Adjudication of the Ofcom Content Sanctions Committee - British Broadcasting Corporation (“BBC”) in respect of its services BBC1 and BBC2

Published date09 April 2008
IssuerOffice of Communications
Ofcom Content Sanctions Committee
It is Ofcom policy to state the full language used on air by broadcasters who are the subject
of a sanction adjudicated by the Content Sanctions Committee. Some of the language used
in this decision may therefore cause offence.
Consideration of
sanction against:
The British Broadcasting Corporation (“the BBC”)
For: Breaches of Ofcom’s Broadcasting Code (“the Code”) in
respect of:
Rule 1.14: “The most offensive language must not be
broadcast before the watershed…”; and
Rule 2.3: “In applying generally accepted standards
broadcasters must ensure that material which may cause
offence is justified by the context”.
In Live Earth Broadcast on BBC1 and BBC 2
On: 7 July 2007
Decision: To direct the BBC to broadcast a statement of Ofcom’s
findings on each of BBC1 and BBC2 in a form to be
determined by Ofcom and on a specified occasion.
1 1. Summary
1.1 For the reasons set out in full in the Decision, under powers delegated from the
Ofcom Board to Ofcom’s Content Sanctions Committee (“the Committee”), Ofcom
has decided to impose a statutory sanction on the BBC. This is in light of the serious
and repeated nature of the BBC’s failure to ensure compliance with the Code in
respect of its broadcast of Live Earth on 7 July 2007.
1.2 The BBC is the main national public service channel, funded by the licence fee.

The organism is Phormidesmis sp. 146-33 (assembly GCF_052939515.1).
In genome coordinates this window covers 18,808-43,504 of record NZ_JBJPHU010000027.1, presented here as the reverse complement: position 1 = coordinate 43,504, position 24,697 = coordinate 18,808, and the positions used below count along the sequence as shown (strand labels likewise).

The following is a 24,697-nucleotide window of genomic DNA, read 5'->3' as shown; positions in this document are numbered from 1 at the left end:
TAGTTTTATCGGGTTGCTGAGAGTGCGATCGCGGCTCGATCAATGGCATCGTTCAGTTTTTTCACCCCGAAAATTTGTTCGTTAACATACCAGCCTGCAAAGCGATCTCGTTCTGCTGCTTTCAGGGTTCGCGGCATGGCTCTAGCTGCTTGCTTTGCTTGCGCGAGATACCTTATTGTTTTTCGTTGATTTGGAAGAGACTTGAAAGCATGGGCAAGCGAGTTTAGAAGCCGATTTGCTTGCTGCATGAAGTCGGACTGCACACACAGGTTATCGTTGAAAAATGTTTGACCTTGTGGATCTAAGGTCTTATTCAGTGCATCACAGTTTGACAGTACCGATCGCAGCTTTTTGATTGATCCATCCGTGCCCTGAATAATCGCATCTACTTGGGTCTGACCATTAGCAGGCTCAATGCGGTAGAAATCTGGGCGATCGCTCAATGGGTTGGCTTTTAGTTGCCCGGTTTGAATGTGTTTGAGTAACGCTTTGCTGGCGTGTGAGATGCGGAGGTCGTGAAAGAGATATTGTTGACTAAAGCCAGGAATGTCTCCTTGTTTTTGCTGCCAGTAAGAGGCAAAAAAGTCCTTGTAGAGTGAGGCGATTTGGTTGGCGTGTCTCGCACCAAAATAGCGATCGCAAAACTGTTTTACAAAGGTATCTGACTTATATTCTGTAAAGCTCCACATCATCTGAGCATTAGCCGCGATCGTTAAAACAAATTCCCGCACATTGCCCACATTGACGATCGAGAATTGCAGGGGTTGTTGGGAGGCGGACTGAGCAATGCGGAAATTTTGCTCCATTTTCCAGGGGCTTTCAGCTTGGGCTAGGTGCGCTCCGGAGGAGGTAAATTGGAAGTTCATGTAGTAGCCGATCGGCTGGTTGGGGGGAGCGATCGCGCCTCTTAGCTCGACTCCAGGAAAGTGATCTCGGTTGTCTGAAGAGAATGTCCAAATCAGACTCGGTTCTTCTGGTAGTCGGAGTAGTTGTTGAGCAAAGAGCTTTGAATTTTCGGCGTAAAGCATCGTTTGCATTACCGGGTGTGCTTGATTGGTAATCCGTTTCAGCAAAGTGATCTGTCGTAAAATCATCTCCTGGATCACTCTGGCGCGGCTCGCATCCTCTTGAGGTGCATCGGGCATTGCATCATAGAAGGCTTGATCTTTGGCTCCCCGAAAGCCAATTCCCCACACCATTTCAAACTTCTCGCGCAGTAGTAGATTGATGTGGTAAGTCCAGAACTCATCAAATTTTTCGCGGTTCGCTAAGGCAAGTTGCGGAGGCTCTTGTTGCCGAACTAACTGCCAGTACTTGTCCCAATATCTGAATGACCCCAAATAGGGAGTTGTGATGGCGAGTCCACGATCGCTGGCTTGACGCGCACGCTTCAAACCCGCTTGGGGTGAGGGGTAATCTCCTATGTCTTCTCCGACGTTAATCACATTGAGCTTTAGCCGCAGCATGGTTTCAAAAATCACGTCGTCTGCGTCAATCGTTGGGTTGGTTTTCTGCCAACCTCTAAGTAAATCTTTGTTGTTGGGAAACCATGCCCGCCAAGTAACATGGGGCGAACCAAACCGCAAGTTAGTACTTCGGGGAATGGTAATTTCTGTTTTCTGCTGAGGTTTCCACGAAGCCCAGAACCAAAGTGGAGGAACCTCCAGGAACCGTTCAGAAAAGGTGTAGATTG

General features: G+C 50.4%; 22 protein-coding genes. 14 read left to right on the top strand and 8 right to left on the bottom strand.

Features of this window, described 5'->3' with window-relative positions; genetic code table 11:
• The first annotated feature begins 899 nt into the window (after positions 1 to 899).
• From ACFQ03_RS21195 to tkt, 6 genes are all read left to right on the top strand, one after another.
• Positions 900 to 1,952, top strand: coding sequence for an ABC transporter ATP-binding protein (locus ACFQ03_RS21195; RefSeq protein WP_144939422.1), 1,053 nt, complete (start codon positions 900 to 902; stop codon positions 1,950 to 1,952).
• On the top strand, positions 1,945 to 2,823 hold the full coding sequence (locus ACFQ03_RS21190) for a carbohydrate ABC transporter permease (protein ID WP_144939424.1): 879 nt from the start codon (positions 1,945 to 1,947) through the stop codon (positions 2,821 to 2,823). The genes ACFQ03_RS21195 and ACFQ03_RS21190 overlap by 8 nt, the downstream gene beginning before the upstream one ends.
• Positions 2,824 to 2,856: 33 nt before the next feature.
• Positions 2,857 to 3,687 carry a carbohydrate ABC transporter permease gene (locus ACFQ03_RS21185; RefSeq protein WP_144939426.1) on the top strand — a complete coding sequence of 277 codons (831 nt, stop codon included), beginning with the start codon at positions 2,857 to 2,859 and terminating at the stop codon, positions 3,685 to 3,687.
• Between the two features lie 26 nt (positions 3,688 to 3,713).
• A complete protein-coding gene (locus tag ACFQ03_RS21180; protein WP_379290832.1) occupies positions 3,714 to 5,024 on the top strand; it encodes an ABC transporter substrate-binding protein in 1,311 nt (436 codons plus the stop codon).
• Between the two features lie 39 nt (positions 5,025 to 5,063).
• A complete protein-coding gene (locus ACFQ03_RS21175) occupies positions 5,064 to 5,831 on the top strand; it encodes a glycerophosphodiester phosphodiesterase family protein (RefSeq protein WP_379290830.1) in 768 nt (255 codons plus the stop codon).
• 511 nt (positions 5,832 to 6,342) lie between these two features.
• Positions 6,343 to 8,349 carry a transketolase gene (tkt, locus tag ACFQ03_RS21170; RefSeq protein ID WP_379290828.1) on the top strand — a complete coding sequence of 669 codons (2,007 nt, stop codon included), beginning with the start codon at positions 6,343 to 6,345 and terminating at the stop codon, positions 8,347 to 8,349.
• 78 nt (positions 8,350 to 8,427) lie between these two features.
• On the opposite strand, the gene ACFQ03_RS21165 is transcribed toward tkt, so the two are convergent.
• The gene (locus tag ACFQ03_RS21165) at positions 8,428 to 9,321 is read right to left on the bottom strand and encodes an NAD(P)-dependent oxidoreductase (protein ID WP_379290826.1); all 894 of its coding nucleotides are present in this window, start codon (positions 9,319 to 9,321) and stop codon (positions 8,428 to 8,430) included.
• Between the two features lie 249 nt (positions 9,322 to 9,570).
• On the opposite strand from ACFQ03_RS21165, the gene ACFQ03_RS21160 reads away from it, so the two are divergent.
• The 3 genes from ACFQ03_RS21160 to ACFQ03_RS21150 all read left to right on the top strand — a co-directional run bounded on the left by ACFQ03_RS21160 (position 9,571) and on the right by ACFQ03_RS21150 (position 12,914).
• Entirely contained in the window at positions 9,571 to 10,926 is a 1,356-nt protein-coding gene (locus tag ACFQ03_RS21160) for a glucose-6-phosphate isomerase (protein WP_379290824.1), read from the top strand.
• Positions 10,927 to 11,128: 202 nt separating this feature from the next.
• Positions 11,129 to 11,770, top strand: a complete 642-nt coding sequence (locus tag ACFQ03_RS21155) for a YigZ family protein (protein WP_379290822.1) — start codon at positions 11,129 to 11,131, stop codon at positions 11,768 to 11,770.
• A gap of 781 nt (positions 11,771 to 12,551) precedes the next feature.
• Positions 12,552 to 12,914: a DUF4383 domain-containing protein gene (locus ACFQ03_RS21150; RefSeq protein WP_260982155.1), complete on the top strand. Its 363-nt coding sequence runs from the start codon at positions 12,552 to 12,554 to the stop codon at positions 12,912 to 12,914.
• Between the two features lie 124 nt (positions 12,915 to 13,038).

Throughout the afternoon and evening of 7 July 2007, BBC 1 and BBC 2 broadcast
live performances and presentations from music bands and other celebrities, who
were appearing on stage at Wembley as part of a global and independently produced
Live Earth event.
1.3 22 viewers complained that the BBC broadcast unacceptable language before the
watershed during this programme. There were six instances of performers using the
most offensive language, such as “motherfucker” and other variants of the word
1.4 Ofcom concluded that the broadcast of the most offensive language before the
watershed was in breach of Rules 1.14 and 2.3 of the Broadcasting Code (“the
Code”). It further concluded that the breaches were serious and repeated and
consequently warranted the imposition of a sanction.
1.5 In coming to this decision, Ofcom took account of all the points put forward by the
BBC in its defence. These included that:

To continue reading

Request your trial

VLEX uses login cookies to provide you with a better browsing experience. If you click on 'Accept' or continue browsing this site we consider that you accept our cookie policy. ACCEPT